That being said, you can expect pretty similar conclusions. The Kirin 659 has a total of four Cortex-A53 cores. Four of those take the heavy lifting and work at 2.36GHz, while the other four take care of less power-intensive tasks while ticking at 1.7GHz.

GeekBench 4 (multi-core)

Higher is better

  • Honor 9
    6149
  • Huawei P10
    6069
  • Xiaomi Redmi Note 4 (Helio X20)
    4456
  • HTC U Ultra
    4201
  • Samsung Galaxy A5 (2017)
    3958
  • Motorola Moto X4
    3956
  • Sony Xperia XA1 Plus
    3672
  • Sony Xperia XA1 Ultra
    3610
  • Sony Xperia XA1
    3554
  • Huawei Honor 7X
    3457
  • Huawei Honor 6X
    3351
  • Huawei P10 lite
    3307
  • Samsung Galaxy A3 (2017)
    3294
  • Samsung Galaxy J5 (2017)
    3256
  • Xiaomi Redmi 4 Prime
    3016
  • Xiaomi Redmi Note 4 (S625)
    3011
  • Motorola Moto Z Play
    2621
  • Xiaomi Mi Max 2
    2353

GeekBench 4 (single-core)

Higher is better

  • Honor 9
    1940
  • Huawei P10
    1927
  • HTC U Ultra
    1647
  • Xiaomi Redmi Note 4 (Helio X20)
    1546
  • Huawei P10 lite
    886
  • Huawei Honor 7X
    873
  • Sony Xperia XA1 Plus
    865
  • Sony Xperia XA1 Ultra
    862
  • Xiaomi Redmi Note 4 (S625)
    832
  • Motorola Moto X4
    828
  • Xiaomi Redmi 4 Prime
    819
  • Huawei Honor 6X
    801
  • Sony Xperia XA1
    800
  • Xiaomi Mi Max 2
    799
  • Motorola Moto Z Play
    795
  • Samsung Galaxy A5 (2017)
    764
  • Samsung Galaxy J5 (2017)
    695
  • Samsung Galaxy A3 (2017)
    681

These actually handle number-crunching quite decently. We decided to post the older GeekBench 4 scores here for comparison purposes with slightly older devices in our database, like the Helio-X20 Xiaomi Redmi Note 4. The newer version of the benchmark paints an almost identical story. You can pretty much expect CPU performances slightly above the Snapdragon 625 and slightly below the Helio P20 and Snapdragon 630.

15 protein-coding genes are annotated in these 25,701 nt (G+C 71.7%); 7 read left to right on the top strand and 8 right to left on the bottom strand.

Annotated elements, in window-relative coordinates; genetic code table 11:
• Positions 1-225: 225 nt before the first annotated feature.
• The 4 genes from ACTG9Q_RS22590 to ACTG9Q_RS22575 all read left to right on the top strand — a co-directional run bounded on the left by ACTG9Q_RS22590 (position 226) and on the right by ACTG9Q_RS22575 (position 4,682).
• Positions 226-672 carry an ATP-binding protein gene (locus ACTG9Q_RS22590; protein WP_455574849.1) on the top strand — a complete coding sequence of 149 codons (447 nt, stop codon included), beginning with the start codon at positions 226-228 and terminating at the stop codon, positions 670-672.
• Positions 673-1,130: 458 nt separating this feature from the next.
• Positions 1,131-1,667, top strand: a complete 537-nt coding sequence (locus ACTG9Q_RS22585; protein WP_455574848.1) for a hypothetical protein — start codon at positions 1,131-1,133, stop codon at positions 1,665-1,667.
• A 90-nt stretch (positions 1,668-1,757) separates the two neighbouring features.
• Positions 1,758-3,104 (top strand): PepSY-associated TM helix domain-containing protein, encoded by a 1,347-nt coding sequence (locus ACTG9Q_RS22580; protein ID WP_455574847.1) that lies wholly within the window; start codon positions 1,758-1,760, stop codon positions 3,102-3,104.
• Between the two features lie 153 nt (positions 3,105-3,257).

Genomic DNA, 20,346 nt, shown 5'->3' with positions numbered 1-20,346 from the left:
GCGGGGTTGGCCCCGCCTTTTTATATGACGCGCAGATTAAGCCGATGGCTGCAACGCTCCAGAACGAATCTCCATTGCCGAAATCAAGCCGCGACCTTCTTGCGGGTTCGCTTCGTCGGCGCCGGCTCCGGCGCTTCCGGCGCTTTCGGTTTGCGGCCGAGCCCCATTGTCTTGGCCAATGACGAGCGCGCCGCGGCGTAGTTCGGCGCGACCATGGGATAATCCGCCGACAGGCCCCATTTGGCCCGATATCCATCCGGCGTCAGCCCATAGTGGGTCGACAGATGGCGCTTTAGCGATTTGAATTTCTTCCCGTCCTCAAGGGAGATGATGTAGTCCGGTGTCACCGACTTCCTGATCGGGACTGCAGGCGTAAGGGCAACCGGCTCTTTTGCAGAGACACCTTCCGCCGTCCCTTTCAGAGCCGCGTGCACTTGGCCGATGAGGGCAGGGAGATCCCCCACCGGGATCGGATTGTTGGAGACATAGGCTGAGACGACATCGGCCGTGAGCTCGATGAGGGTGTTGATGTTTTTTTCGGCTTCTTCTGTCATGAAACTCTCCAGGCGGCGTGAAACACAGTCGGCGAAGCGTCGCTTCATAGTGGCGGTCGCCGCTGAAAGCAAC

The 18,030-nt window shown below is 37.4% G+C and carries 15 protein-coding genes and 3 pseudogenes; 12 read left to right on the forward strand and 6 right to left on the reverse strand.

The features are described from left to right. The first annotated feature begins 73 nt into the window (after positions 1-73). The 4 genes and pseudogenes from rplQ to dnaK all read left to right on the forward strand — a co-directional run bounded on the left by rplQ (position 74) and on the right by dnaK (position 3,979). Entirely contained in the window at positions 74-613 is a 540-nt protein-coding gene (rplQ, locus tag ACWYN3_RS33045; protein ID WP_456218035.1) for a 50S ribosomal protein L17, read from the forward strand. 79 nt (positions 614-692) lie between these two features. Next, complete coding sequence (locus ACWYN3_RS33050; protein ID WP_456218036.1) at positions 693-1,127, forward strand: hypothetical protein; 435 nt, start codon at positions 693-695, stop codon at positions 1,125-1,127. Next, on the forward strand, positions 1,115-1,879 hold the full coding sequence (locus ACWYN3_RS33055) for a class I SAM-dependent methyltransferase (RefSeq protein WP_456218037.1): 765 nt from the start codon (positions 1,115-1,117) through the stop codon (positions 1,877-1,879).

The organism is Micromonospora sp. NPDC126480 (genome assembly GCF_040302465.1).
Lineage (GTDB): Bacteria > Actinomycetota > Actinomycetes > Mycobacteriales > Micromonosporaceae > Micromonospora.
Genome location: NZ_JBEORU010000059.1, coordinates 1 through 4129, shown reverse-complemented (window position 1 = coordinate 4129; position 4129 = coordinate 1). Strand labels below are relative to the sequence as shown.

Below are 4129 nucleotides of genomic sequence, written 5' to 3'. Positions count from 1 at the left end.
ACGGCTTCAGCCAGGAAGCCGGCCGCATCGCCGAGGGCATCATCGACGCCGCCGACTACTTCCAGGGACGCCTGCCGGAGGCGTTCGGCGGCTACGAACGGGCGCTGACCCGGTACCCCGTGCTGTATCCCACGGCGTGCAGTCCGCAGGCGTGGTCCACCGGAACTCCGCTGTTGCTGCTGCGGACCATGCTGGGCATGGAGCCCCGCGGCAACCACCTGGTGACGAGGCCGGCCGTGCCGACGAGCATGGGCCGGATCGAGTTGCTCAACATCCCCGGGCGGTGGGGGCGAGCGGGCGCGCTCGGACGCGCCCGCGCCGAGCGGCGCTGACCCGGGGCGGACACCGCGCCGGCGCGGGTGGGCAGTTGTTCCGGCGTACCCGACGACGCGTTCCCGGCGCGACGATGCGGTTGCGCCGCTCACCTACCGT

Basemark OS 2.0

Higher is better

  • Huawei Mate 10
    3415
  • Honor 9
    3072
  • Huawei P10
    2910
  • HTC U Ultra
    2222
  • Xiaomi Redmi Note 4 (Helio X20)
    1728
  • Motorola Moto X4
    1532
  • Samsung Galaxy A5 (2017)
    1417
  • Huawei Honor 7X
    1398
  • Xiaomi Mi Max
    1362
  • Sony Xperia XA1
    1351
  • vivo V7
    1310
  • Huawei Honor 6X
    1309
  • Huawei Mate 10 Lite / Honor 9i
    1309
  • vivo V7+
    1290
  • Huawei P10 lite
    1284
  • Xiaomi Mi A1
    1262
  • Samsung Galaxy C7 Pro
    1228
  • Sony Xperia XA1 Plus
    1198
  • Sony Xperia XA1 Ultra
    1163
  • Xiaomi Mi Max 2
    1107
  • Xiaomi Redmi Note 4 (S625)
    1050
  • Samsung Galaxy J5 (2017)
    1038
  • Motorola Moto Z Play
    1031
  • Samsung Galaxy J7 (2016)
    1007
  • Samsung Galaxy A3 (2017)
    999

This looks about as expected for the 100Mhz clock speed bump over the older Kirin 658 (Huawei P10 Lite). However, we do have to mention that we don’t exactly appreciate the absence of 5GHz Wi-Fi in this chip. Other than that, its 16nm fabrication process isn’t quite as efficient as Qualcomm’s increasingly popular 14nm one, but still provides enough wiggle room for the Honor 7X to run cool and remain throttle-free under loads.